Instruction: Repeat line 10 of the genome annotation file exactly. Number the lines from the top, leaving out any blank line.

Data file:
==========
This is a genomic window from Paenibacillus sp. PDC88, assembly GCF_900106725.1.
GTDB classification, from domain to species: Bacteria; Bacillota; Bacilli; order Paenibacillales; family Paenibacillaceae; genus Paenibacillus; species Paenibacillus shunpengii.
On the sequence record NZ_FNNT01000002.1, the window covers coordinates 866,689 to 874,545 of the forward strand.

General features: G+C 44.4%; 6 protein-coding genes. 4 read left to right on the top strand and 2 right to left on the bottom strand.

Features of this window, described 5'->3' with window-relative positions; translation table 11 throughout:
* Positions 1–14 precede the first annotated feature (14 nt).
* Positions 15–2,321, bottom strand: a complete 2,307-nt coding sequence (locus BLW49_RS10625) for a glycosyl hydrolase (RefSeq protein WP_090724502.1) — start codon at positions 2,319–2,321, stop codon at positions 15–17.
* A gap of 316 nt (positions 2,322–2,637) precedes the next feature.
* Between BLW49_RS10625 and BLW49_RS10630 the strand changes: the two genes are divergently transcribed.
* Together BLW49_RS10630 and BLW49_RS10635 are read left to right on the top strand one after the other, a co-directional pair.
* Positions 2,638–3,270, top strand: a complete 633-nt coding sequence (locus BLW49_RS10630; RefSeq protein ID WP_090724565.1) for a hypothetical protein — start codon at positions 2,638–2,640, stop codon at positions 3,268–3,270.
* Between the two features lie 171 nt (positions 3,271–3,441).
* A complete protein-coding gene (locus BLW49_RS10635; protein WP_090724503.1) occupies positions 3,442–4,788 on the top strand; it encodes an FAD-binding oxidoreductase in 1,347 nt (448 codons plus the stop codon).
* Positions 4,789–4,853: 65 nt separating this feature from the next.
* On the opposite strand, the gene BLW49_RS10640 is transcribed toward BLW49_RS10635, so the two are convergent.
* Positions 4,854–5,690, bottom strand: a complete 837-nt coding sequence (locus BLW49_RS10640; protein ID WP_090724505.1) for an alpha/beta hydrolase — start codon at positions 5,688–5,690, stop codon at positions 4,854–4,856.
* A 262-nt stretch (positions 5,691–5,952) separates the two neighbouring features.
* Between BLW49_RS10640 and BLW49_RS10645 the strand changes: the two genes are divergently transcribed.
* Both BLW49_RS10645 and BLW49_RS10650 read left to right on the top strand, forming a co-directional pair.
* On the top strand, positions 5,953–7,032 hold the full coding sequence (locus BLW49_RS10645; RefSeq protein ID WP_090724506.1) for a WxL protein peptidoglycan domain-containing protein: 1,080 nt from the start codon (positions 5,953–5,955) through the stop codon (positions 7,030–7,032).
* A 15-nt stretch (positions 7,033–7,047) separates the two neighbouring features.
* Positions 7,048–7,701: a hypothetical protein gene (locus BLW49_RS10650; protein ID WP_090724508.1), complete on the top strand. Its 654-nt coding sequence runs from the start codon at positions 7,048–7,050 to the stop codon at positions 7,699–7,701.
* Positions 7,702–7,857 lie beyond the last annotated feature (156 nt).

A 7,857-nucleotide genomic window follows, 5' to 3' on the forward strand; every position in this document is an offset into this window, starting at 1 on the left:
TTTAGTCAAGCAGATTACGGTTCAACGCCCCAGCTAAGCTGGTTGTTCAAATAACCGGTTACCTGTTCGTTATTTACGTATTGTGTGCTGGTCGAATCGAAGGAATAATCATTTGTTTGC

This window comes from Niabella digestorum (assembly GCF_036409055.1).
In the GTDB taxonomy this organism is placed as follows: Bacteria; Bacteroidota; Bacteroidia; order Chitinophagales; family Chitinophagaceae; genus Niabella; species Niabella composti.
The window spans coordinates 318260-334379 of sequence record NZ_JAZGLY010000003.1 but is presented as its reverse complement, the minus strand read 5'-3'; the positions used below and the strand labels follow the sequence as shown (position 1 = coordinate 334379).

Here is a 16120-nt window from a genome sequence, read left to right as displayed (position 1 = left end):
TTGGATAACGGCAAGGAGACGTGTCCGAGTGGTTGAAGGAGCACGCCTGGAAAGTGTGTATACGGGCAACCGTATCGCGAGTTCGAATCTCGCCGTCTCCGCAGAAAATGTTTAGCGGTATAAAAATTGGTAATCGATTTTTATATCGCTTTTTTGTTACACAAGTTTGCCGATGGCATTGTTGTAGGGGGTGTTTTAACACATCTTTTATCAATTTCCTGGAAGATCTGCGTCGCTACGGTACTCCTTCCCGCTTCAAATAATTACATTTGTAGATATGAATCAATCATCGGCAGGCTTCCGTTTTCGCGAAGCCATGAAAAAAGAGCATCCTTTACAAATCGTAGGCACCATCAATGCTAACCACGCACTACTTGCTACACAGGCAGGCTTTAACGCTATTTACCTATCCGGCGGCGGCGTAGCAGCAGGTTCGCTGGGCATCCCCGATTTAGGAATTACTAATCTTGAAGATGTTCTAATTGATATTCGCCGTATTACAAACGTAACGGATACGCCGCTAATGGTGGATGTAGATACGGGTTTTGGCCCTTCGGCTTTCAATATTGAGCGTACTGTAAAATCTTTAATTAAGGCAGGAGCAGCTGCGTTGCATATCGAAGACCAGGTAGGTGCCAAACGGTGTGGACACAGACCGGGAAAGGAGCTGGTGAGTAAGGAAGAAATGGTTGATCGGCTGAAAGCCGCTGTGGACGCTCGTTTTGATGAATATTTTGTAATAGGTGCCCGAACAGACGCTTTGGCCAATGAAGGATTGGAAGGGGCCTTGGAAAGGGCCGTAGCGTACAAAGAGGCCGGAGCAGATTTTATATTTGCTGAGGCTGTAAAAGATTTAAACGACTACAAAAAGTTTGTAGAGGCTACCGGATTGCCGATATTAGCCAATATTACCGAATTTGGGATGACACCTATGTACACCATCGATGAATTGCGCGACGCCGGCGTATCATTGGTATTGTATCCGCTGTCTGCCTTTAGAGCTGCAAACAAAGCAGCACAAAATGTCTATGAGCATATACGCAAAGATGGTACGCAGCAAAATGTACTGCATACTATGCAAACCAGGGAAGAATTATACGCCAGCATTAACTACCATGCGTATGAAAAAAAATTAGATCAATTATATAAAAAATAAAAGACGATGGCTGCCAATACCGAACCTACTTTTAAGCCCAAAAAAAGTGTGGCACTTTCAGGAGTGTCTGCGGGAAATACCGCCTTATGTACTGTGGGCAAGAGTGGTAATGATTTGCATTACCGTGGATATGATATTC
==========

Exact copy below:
* Together BLW49_RS10630 and BLW49_RS10635 are read left to right on the top strand one after the other, a co-directional pair.